Short story: “A Rose for Emily” by William Faulkner

“A Rose for Emily” employs metaphors to portray a theme of demise and decay. These descriptions eventually display the evolution of Ms. Emily to her mental illness and her death. Faulkner employs metaphors to generate this state of disorder in his readers. After smashing and going through the entrance of Ms. Emily’s house, “everybody was left in shock…seeing the intense…fleshless grin” (Faulkner 96). This picture creates an image of a skeleton in the position that has been rotting after a long time. The writer’s imagery generates this disgusting thought of cuddling a corpse. Faulkner’s tale is basically on the decomposition of the brain, body, and community setting.

Miss Emily's house is a significant icon in this narrative. For nearly all of the narrative, the readers, similarly to the town’s inhabitants, merely look at Miss Emily's home from the exterior coming in. Since the house was constructed in the 1870s, it is said that Miss Emily's father should have been doing quite fine for himself subsequent to the Civil War. The home is an enormous image of Miss Emily's separation (Faulkner 52).  Death symbolizes this ruthless truth that Emily can no longer be reliant on anybody, and that she is actually by herself and secluded from the entire society. She does not take her father's demise in a good way. She gets into a descending twirl of anguish and madness (Faulkner 93). Faulkner’s successful use of this imagery showed Ms. Emily’s transition from a prominent townsperson to a mentally ill and decrepit person, which ultimately led to her demise (Faulkner 101).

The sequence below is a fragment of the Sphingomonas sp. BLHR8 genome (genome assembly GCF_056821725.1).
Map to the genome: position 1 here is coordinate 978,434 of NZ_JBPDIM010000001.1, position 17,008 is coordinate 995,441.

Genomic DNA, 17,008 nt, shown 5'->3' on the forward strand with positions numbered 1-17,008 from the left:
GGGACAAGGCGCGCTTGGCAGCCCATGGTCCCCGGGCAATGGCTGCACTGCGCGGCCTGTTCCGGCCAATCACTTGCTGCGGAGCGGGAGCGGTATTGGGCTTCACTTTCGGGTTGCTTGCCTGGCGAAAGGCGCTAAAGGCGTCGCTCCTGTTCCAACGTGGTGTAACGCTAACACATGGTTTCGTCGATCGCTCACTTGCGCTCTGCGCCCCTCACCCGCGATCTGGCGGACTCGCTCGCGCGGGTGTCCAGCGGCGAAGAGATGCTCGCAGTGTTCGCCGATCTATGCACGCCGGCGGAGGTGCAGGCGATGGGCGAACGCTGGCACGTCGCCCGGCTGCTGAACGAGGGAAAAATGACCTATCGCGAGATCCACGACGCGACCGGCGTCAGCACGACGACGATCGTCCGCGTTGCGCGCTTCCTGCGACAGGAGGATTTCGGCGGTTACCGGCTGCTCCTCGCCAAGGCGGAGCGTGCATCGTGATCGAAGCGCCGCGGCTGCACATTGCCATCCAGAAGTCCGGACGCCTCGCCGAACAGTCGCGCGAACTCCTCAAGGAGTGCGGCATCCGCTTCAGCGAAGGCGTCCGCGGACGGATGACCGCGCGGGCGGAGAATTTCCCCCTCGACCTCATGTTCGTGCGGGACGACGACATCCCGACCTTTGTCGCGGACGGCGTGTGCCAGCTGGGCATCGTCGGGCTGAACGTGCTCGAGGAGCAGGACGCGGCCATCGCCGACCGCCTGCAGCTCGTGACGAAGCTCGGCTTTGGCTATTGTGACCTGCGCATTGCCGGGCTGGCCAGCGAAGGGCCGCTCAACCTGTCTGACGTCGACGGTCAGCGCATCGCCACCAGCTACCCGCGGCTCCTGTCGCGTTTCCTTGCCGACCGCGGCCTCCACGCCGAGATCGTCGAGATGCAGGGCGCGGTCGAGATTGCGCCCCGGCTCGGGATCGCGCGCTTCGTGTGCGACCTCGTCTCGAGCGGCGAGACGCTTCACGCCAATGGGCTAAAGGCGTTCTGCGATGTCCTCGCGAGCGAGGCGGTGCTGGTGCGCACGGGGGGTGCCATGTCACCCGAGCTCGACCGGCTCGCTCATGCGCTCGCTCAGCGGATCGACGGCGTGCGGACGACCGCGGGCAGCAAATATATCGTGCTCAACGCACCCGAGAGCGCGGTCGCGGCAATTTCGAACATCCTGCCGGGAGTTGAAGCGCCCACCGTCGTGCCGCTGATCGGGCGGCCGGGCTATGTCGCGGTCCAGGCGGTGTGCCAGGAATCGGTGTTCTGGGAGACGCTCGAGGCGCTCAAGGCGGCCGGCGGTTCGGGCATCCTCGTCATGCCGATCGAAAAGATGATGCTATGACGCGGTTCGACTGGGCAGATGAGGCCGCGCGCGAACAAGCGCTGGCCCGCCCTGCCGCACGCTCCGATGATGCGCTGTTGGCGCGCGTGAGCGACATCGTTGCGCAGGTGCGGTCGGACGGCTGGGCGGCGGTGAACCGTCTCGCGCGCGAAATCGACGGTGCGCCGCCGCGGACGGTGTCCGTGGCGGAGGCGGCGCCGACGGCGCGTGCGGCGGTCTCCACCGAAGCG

Lime, an ashen powder applied in corpses to conceal the bad odor, and arsenic, also used for disposing awful smells, are the tale’s most ghostly signs. Satirically, it appears that the lime was scattered unsuccessfully. The stench of the decomposing dead body of Homer Barron stopped dispersing into the locality of its own will. Or perhaps the neighborhood simply got accustomed to the odor. The lime is a sign of a futile effort to conceal something awkward and scary. It also resembles the manner, in which the town in that era executed things (Faulkner 120).

Another symbol of time is Emily's hair. The city initially uses her hair to tell time, and afterwards, when she goes into her residence after her hair has changed to "a strong iron-gray, similar to the hair of a vigorous man" (Faulkner 64). After Emily stays in her house for a long time, the town utilizes Tobe's hair, “starring as it changes to grey as well,” to inform the readers of the many years Emily has hidden in her house. The fiber of Emily's hair noticed on the pillow close to Homer also indicates time, although exactly what time it indicates is difficult to tell.

The Pocket Watch is also a symbol employed in the story. The fight involving the ancient times and the upcoming events daunts the present activities. Once associates of the Board of Aldermen go to Emily’s house to find out about the payment of taxes ten years prior to her demise, they take notice of the ticking of Emily’s pocket watch, concealed somewhere in the tucks of her garments and her body. This is an indication to the readers that for Emily, time is both, an inexplicable "indiscernible" power and one, of which she has constantly been intensely conscious. With every second that passes, her opportunity for contentment declines (Faulkner 59).